The last time we wrote about Gonzaga sophomore Austin Daye, he was in the midst of one of the most efficient freshman campaigns in the country. Once the regular season ended, however, things took somewhat of a turn for the worse. First, Daye ran into the freshman-year wall during the post-season, averaging 6.0 ppg on 29% FG, 10% 3FG, and 60% FT in a three game time span which included upset losses to San Diego and Davidson. Then, during the Nike LeBron James Skills Academy last summer, he suffered a low-grade ACL tear and bone bruise that sidelined him for a month. With this in mind, this season is essential for Daye to prove that he can distinguish himself on a stacked, pre-season top ten-ranked Gonzaga squad. If last season was any indication and his rehabilitation went as scheduled, it’s entirely possible.
Daye is a mismatch waiting to happen at the collegiate level because of his size, skill, and athleticism. Standing at 6’10, he can play multiple positions, even if his wiry 190-pound frame is more suited to the perimeter rather than the post. He is not an explosive athlete by any measure, but he is smooth in his motions and has an above average first step for a player his size. Adding muscle onto his thin frame, though, is absolutely essential should he want to be a factor at the next level.
We have written extensively on Daye’s offensive game, and he remained fairly consistent throughout the rest of the season. By the numbers, there were few freshmen who matched his level of efficiency on the offensive end. In just 18.5 minutes per game he averaged 10.5 ppg (47.5% FG, 41.3% 3FG, 88.1% FT) with a .60 TS% and .53 eFG%.
While he looked tired in the post season, and therefore lacked the lift on his jumpshot that distinguishes it on such an elite level, our analysis of his shooting ability remains unchanged. He still needs to work on consistency concerning his release point when guarded, and he sometimes wastes motion by kicking out his legs during his release, but he still has an unbelievable feel for throwing the ball in the basket nonetheless. His shot-selection at times left a lot to be desired at times—settling for extremely off-balance contested looks early in the shot-clock for example—but there is no doubting the natural instincts he displays on this end of the floor.
Elsewhere, Daye’s offensive potential is extremely high. In limited minutes last season, he showed the ability to create his own offense off of the dribble from anywhere on the court. In addition, unlike most developing wing prospects, his mid-range game is very good, and as the year progressed, he got better finding spots in the offense for himself. Consistency is the key, and with an expanded role in the offense next year, he should take full advantage of available opportunities. Though he already gets to the line at a nice rate of 6.6 times per 40 minutes pace adjusted, his combination of size and athleticism make him a very effective mismatch threat. Add to the equation his solid ball handling ability and arsenal of body and head fakes, and Daye could develop into a lethal scorer very soon at the collegiate level.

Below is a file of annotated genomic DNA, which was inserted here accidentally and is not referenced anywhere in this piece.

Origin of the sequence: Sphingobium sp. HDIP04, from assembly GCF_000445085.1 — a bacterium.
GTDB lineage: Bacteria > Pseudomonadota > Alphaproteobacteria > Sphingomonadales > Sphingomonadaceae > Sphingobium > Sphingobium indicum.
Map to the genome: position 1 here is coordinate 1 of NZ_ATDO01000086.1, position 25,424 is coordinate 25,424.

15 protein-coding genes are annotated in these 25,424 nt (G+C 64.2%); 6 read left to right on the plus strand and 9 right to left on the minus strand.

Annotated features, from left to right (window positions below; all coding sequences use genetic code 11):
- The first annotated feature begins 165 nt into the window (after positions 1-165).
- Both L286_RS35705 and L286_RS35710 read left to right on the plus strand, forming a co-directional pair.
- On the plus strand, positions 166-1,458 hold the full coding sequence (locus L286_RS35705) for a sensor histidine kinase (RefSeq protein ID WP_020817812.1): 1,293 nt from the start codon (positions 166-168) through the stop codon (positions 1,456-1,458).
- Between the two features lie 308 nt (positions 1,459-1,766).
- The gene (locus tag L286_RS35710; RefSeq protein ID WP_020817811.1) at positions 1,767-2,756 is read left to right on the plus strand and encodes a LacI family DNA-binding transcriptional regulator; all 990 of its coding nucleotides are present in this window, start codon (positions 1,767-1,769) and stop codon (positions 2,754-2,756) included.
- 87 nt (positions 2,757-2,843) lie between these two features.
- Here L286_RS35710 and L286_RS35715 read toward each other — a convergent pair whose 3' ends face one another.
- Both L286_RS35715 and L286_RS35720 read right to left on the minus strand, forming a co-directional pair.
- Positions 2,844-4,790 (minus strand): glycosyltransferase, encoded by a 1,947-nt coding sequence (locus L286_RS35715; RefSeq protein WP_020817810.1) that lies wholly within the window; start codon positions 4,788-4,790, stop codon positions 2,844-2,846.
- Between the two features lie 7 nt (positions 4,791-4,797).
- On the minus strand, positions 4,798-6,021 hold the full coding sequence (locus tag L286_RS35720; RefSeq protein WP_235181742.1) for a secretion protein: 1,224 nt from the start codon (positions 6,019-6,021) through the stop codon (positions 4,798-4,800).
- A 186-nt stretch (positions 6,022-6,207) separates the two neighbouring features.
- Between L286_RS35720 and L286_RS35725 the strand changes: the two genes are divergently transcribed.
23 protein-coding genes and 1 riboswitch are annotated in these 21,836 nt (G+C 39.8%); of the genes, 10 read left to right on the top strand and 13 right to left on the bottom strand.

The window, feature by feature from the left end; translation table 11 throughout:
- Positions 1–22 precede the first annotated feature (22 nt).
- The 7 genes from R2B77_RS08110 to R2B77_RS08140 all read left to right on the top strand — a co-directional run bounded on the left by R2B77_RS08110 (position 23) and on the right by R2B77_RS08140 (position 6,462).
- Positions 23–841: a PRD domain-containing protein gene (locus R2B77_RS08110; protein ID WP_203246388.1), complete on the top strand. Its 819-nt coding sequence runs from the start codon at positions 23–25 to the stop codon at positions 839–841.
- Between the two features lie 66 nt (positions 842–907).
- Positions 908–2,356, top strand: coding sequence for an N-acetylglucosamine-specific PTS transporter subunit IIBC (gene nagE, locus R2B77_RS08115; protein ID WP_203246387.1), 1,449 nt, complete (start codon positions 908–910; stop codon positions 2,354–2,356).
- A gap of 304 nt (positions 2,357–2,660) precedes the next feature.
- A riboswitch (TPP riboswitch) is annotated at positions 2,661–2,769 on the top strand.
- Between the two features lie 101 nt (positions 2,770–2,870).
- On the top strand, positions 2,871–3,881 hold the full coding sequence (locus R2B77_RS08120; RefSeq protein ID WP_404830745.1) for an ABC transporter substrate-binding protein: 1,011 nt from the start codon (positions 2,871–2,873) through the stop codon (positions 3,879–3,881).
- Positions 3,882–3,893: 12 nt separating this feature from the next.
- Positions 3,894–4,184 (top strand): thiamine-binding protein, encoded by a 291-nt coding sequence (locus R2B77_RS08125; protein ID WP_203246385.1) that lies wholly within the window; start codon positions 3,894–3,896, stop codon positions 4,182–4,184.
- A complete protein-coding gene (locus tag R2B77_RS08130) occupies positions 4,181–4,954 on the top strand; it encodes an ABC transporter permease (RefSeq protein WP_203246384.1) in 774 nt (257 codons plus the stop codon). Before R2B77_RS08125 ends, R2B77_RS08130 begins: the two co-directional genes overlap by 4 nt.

One significant area of concern is his defense, which we have covered at length last season. While Daye looked passive for stretches floating around the perimeter on offense last year, he almost always looked out of his element of the defensive end. Despite his solid defensive numbers per 40 minutes pace adjusted, including 1.4 spg and 3.4 bpg, he is very much caught between positions on the defensive end. He does not have much in terms of fundamentals guarding his man on the perimeter, which renders his above average lateral quickness somewhat useless. His tendency to use his hands in order to compensate for being beaten off of the dribble doesn’t help his cause either. In the post, he possesses neither the bulk nor the toughness to be effective, though his fundamentals look much stronger and he uses his body more effectively.
Daye is by no means a complete player. He showed enough interesting and promising flashes during his freshman year, however, to suggest that he can develop into a very promising player if works to overcome some of his shortcomings. Improving his body, decision-making ability, and his defense seem to be his most significant obstacles at this point. After an offseason of injury and speculation, these concerns are still quite relevant and will be factors throughout this season, as well.
Similarly, Gonzaga’s roster is full of borderline NBA prospects with something to prove, and there will be a lot of pressure for Daye to carve out a niche for himself on the offensive end. Daye and Gonzaga enter this season pre-ranked in the top ten, which means scouts will have plenty of opportunities to watch him progress. As we have said before, there are few players in college basketball with Daye’s combination of size, athleticism, and skill. Should he show scouts that he is ready for the next step and looks likely to reach his high ceiling of potential, he will have an opportunity to be drafted pretty high, either this year or next.